Mahler is famously quoted as having said, “A symphony is like the world, it must embrace everything.” In truth, Mahler’s symphonies together are a long meditation on life and all that it encompasses. Each symphony is separate, but part of a whole. This is nowhere more true than in his first four symphonies, so while the Fourth is superficially different from the previous three, it is intimately connected to them. The connection is not so much based on shared external themes but how these symphonies seem to arise out of a common sense of poetic expression that captivated Mahler’s artistic and creative imagination. Big questions of life, death, God, eternity, and meaning are all essential to these works, yet they address these subjects in different ways. Around the time he was composing the Fourth symphony, Mahler confessed that, “Music is vastly superior to poetry; it can express everything. Thanks to a modulation or an interrupted cadence, it can communicate directly and in universal terms what the other arts are forced to describe or circumscribe.” Words are simply incapable of the expression that music can achieve.
Thinking about the Fourth Symphony, however, leads us to see it through the lens of the finale, as Mahler almost certainly did, and then follow the path Mahler created as it moves toward its ultimate destination. The heart of the Finale is the song Mahler titled, “Das himmlische Leben” (Heavenly life), which originated in the collection of ostensible folk poetry known as Des Knaben Wunderhorn (The youth’s magic horn). Mahler tapped this collection for a variety of works between 1887 and 1901, including the Second, Third, and Fourth Symphonies, yet the only song from the collection he waited to include as part of a major work was this one, originally titled “Der Himmel hängt voll Geigen” (Heaven is hung with violins), which depicts a child’s vision of heaven. The movement is filled with a pastoral grace and playfulness that utterly captures the text’s mood and character.
The first movement is the most complex thematically and structurally, yet still conveying a sense of childlike otherworldliness. The sound of enchanting bells and woodwinds lead into the first idea presented in the strings played with a kind of kitschy Viennese flair that initially drew criticism from those early critics. The overall mood is nonetheless playful and relaxed. A sense of of intimacy and warmth is created by the soloistic and chamber-like character of the orchestration. The middle section achieves the emotional climax of the movement through a dense piling up of themes leading to a long pedal-point in the low instruments that eventually finds its way back to cheerful charm of the opening.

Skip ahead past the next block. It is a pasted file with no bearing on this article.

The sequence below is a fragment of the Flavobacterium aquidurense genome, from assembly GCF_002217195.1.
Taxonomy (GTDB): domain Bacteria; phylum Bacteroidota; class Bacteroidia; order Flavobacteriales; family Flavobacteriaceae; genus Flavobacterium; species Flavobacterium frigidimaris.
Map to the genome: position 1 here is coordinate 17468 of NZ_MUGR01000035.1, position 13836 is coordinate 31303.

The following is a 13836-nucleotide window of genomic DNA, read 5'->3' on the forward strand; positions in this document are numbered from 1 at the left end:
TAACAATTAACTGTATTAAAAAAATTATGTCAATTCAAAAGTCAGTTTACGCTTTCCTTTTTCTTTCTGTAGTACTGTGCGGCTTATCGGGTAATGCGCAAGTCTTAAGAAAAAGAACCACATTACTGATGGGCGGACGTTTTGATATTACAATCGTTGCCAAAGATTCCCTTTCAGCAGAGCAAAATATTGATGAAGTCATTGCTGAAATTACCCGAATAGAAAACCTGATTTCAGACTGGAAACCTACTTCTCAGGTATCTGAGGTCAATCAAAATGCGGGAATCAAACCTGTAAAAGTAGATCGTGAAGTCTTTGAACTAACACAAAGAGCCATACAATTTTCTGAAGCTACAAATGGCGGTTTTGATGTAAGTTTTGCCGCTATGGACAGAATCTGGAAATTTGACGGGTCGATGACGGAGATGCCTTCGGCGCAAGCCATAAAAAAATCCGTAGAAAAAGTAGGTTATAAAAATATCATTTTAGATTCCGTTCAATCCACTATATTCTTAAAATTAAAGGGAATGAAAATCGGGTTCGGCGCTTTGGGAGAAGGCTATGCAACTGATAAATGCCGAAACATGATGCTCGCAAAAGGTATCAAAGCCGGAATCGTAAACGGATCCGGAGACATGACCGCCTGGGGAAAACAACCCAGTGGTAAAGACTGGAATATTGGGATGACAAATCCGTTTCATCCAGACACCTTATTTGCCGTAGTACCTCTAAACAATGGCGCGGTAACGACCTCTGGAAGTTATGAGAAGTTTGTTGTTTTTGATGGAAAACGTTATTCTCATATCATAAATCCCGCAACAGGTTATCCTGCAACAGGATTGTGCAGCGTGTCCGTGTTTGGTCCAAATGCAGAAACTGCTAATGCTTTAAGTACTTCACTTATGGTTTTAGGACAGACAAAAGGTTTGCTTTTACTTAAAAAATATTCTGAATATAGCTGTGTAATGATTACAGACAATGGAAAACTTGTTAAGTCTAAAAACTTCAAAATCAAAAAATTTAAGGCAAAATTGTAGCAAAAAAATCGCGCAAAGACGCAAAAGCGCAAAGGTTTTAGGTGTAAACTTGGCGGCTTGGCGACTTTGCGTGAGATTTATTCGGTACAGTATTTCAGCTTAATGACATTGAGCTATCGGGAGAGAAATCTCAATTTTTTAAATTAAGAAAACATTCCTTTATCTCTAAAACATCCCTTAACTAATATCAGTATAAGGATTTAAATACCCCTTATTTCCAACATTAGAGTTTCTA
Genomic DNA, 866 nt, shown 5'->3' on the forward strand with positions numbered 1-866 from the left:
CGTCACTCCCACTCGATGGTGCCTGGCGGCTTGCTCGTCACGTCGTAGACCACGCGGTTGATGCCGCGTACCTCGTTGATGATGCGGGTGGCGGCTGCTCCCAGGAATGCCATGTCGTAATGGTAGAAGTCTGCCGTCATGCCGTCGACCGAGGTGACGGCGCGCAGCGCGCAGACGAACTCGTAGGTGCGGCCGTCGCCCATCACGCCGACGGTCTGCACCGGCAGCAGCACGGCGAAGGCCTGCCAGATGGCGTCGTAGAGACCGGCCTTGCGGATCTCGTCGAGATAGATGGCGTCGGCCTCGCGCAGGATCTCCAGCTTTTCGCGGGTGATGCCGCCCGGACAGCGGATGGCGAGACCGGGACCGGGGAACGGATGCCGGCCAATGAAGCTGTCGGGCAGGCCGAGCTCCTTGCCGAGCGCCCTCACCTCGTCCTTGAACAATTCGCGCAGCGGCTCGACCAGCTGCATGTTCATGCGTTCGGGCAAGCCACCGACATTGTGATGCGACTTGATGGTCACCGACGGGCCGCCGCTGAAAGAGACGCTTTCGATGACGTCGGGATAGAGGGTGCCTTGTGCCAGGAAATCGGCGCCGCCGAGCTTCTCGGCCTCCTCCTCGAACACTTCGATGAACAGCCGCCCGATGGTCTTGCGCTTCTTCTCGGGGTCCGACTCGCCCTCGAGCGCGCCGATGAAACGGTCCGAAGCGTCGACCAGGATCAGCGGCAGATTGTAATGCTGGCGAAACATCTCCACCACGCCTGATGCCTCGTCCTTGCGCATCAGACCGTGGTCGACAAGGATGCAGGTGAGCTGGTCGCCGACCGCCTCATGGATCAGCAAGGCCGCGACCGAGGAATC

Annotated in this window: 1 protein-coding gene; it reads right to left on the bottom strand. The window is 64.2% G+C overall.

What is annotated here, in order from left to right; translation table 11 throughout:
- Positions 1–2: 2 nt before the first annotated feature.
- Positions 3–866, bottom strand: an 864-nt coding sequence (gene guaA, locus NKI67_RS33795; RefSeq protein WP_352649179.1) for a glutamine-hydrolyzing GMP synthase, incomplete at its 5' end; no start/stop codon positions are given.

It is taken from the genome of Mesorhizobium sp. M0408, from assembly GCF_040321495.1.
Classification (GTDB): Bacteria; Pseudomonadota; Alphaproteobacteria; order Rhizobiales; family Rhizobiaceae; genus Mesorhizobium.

The second movement has a kind of humorously diabolical feel to it, created in part by the higher-tuned violin that fiddles through the scherzo sections. Mahler instructs the violin to play aggressively like a street fiddler. The sound of the violin has long had associations with death and an early version of the movement bore the title “Freund Hein spielt auf” (Death strikes up), intimating the essential character conveyed here. A pair of calm, country dance-style trio sections provide balance to the somewhat sinister fiddling.
A glorious and intensely lyrical theme of great tenderness and beauty serves as the basis for the set of variations that constitute the slow third movement. Mahler himself thought this was his best slow movement and it would be hard to argue differently. The range and depth of emotion is extraordinary as Mahler leads us from the opening serenity to the pinnacle of ecstasy and the depths of despair. The concluding fanfare with thundering tympani that gently recedes to shimmering strings seems to take us to the threshold of paradise.
The final movement introduces the soprano singing a child’s idea of life in heaven, alternatingly tranquil and excited. Large sections of the poem’s text are set off by long, prayer-like phrases in the voice followed by bustling music that describes heavenly activities. The final stanza of the poem brings the only lines Mahler significantly repeats: “Kein musik ist ja nicht auf Erden,/Die uns’rer verglichen kann werden.” (There is just no music on Earth/That can compare to ours). Perhaps only, that is, with the possible exception of this sublime music Mahler has given us in this world.
© 2018 Robert S. Katz, Ph. D.